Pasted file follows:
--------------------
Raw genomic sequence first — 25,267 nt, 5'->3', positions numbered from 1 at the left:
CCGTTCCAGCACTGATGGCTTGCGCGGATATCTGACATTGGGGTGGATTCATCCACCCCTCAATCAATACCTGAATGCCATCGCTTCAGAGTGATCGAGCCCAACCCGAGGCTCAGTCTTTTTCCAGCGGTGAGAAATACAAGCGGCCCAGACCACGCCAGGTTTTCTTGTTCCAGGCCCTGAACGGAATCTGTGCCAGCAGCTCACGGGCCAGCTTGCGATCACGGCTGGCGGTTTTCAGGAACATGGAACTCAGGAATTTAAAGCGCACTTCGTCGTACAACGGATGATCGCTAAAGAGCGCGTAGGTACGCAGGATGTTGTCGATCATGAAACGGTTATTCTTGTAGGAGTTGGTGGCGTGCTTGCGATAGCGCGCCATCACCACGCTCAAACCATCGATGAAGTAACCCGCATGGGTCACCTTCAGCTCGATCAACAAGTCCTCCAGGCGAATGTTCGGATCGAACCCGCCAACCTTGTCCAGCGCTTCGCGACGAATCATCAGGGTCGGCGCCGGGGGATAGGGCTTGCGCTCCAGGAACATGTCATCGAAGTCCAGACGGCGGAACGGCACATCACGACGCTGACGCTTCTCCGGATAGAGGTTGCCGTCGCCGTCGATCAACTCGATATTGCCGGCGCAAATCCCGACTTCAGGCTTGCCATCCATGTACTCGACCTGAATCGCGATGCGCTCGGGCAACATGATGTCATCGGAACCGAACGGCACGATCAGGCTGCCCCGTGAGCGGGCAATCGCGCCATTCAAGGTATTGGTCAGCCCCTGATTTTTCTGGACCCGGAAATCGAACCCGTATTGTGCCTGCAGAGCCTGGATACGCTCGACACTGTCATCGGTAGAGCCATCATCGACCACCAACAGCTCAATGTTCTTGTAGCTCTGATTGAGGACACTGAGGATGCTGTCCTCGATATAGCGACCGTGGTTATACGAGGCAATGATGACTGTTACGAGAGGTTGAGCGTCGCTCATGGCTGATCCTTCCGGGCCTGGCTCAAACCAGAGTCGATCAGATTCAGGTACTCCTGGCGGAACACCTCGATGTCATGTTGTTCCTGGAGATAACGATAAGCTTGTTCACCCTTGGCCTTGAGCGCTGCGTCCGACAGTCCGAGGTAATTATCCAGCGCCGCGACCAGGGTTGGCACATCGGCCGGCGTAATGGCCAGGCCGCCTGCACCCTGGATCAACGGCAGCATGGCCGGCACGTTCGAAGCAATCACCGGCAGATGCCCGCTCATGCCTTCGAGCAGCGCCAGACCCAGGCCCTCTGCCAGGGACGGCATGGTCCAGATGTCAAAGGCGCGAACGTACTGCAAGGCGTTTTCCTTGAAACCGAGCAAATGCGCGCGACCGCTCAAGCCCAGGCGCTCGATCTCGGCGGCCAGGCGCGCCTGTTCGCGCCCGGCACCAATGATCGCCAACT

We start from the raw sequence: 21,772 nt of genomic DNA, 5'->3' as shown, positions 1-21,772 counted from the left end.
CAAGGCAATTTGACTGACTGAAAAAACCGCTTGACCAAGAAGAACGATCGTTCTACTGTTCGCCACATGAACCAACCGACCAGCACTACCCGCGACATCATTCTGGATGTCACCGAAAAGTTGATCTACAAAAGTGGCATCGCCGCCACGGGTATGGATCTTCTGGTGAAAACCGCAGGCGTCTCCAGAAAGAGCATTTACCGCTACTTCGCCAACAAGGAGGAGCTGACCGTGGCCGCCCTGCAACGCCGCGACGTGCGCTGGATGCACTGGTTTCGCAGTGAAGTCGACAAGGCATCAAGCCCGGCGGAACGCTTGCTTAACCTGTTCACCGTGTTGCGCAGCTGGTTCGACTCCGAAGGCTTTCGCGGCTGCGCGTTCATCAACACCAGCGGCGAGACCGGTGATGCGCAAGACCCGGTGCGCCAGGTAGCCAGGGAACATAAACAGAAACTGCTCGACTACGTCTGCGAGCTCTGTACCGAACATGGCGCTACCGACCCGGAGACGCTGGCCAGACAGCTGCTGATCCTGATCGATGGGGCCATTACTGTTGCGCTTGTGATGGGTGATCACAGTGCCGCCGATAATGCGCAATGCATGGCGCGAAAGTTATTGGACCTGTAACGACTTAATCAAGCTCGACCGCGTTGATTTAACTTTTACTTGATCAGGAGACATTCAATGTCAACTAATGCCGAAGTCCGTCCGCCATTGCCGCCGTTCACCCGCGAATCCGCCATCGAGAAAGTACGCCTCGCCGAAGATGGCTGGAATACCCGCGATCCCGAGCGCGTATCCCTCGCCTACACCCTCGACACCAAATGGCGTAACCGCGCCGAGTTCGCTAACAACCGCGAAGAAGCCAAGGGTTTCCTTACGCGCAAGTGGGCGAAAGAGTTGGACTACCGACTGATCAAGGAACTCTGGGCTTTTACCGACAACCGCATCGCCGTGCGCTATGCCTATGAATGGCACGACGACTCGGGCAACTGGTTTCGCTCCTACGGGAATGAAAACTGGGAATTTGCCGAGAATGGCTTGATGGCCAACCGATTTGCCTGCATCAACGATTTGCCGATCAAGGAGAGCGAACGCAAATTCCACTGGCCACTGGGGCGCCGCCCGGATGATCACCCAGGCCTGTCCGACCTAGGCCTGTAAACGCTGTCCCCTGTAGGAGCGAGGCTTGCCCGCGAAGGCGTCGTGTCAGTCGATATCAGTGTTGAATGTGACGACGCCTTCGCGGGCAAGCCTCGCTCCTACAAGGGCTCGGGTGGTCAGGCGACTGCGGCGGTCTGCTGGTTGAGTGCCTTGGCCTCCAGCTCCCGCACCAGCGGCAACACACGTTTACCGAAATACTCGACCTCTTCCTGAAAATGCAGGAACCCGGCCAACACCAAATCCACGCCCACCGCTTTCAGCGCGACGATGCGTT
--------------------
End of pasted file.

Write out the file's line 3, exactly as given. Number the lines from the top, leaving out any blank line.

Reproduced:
We start from the raw sequence: 21,772 nt of genomic DNA, 5'->3' as shown, positions 1-21,772 counted from the left end.